“We reject various ill-considered (European) ‘green plans’ that do not meet the basic technical criteria of technical feasibility, economic sustainability or ecological efficiency,” the far-right Republic Party writes in its election programe.
As for Smer, which is currently leading in the polls, said it will only support greening that does not “drastically endanger” and reduce the competitiveness of the European and Slovak economies.
Regarding the European Commission’s proposal to relax restrictions on certain genomic techniques used in plant genetic engineering to improve traits such as resistance to insects and drought, for example, all political parties consulted expressed their opposition.
Opinion was further divided on the Commission’s target to reduce the use of pesticides. While most parties disagree with the target of halving the use of chemical pesticides in pest control by 2030, PS and OĽANO do not.
As for the EU’s Nature Restoration Law, which proposes that a tenth of agricultural land should be kept in an unproductive state and which MEPs approved in a close vote this summer, all parties oppose it. Only the PS has come out in favour of setting aside more unproductive land for this purpose.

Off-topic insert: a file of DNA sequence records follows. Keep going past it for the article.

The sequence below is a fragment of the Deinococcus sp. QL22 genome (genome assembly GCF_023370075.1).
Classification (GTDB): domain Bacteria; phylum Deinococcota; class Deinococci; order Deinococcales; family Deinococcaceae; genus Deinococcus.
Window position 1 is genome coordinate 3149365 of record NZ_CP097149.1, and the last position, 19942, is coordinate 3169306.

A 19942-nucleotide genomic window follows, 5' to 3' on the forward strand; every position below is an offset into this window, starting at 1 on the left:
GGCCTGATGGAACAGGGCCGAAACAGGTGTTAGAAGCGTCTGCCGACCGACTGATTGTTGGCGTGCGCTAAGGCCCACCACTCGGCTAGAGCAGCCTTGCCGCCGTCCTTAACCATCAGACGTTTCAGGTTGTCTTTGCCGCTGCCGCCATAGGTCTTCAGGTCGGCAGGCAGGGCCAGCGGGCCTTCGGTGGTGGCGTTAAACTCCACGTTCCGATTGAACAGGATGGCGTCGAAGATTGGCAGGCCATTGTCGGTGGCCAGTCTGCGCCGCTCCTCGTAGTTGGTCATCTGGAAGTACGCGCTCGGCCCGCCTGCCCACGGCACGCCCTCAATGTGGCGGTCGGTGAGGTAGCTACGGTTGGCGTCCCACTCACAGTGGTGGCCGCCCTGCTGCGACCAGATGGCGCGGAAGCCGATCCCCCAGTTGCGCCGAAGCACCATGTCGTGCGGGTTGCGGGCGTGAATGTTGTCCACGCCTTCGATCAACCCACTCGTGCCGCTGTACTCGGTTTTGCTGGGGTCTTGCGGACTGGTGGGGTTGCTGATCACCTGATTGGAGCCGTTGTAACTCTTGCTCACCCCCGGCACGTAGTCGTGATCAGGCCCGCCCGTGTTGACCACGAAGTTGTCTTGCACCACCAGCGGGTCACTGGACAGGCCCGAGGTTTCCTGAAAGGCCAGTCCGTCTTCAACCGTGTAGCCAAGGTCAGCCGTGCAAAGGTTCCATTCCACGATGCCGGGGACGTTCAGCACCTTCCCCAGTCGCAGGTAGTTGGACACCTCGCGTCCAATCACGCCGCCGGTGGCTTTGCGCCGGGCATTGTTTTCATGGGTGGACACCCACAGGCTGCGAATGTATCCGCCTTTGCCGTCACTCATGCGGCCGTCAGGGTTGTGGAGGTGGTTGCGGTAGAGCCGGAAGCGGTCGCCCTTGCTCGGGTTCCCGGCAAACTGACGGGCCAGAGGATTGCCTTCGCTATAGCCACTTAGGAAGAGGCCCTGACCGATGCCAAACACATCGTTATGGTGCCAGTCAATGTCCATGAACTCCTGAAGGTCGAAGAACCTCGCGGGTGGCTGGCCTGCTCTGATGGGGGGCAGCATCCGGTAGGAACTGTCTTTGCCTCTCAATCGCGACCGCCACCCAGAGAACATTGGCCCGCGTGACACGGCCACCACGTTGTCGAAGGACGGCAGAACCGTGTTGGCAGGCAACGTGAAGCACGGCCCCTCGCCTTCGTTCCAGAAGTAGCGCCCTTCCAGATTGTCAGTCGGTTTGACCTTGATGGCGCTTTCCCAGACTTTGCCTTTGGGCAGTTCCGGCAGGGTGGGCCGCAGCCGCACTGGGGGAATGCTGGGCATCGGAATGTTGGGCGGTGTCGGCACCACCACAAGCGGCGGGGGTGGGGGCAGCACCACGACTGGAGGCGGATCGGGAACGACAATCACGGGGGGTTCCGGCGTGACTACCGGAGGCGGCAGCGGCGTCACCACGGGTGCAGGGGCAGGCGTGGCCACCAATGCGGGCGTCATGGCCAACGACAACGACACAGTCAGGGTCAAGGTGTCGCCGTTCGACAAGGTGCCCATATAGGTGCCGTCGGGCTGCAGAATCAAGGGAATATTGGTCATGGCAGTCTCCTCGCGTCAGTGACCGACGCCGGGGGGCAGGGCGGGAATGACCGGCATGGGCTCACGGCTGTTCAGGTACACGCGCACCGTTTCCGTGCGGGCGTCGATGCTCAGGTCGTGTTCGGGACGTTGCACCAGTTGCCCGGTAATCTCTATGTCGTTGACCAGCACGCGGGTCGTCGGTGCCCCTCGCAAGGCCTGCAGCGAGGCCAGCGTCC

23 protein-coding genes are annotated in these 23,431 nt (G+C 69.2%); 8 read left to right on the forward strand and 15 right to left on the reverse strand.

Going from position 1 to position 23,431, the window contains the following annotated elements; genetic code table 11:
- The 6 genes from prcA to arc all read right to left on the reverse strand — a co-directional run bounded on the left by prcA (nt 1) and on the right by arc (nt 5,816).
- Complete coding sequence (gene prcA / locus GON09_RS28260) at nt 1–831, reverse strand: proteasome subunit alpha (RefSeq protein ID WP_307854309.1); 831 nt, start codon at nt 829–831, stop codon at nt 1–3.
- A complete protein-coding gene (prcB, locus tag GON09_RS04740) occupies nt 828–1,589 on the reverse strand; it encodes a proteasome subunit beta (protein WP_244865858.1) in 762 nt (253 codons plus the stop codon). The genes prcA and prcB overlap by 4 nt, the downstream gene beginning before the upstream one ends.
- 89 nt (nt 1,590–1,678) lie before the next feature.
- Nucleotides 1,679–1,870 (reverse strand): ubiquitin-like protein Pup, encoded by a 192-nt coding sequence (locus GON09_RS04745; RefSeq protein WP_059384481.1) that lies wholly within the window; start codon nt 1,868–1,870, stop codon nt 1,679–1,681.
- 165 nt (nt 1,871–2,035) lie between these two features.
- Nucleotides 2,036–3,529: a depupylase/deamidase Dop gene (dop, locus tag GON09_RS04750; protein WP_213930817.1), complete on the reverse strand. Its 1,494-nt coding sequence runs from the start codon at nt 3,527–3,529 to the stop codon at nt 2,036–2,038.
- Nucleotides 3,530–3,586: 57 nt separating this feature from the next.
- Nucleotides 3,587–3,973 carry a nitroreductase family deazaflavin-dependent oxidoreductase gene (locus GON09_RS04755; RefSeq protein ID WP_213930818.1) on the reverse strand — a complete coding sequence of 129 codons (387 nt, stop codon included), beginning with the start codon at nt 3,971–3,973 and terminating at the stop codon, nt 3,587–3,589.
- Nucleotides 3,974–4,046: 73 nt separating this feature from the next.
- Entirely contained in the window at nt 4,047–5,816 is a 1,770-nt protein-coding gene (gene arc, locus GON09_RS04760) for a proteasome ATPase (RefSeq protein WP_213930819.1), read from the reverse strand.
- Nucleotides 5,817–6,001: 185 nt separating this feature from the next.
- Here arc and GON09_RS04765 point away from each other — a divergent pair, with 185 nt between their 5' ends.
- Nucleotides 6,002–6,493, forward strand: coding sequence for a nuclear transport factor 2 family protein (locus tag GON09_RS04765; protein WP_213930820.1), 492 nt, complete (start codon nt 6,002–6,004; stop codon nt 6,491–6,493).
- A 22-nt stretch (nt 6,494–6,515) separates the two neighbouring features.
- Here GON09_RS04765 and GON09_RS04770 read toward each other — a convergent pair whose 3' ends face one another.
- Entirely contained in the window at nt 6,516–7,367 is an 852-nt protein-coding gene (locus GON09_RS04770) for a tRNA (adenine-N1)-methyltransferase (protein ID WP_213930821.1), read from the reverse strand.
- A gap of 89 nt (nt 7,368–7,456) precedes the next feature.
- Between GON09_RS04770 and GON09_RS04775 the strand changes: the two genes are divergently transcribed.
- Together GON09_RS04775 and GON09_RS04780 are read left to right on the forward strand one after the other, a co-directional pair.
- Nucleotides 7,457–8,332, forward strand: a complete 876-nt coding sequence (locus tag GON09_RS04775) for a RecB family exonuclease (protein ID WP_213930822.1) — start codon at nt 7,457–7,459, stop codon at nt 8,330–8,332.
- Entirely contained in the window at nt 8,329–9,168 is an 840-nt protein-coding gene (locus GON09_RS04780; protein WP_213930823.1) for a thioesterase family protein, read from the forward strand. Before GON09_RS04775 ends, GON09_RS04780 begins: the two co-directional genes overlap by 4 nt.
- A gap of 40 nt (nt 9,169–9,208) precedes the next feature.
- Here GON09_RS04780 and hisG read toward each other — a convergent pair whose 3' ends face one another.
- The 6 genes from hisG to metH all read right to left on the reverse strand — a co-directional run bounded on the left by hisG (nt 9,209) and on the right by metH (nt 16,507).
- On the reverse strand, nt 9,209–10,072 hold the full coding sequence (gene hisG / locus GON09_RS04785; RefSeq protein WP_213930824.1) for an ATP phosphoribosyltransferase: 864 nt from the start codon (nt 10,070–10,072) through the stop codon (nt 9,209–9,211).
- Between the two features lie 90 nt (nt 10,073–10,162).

Editor's Note: This is interesting because it represents yet another example of people dabbling in agriculture who have no understanding of the discipline. Cutting any input by one-half by a certain date represents arbitrary decision making on a grand scale. Never mind the consequences. Are there consequences? Besides saving Mother Earth obviously? And by the way, do it without resources that infer genetic resistance to crop pests - no GMO and no gene editing. At least there seems to be real opposition to this nonsense.
Don't think for a moment this is happening in Slovakia and couldn't happen here. That would be an error. Other than a select few state legislatures our government is generally more insidious than simply mandating these kind of arbitrary decisions. (So far it's mostly in the form of banning fossil fueled vehicles beyond an arbitrary date.)
The USDA just announced a $12.5M pot available for grants towards halving fertilizer inputs and pesticides in agricultural production. So far it's an incentive and not a directive but most experienced policy experts believe these kinds of incentives are the tip of the regulatory iceberg. The grant applications, by the way, don't mention anything specific about maintaining high levels of production; just halving the politically unpopular inputs.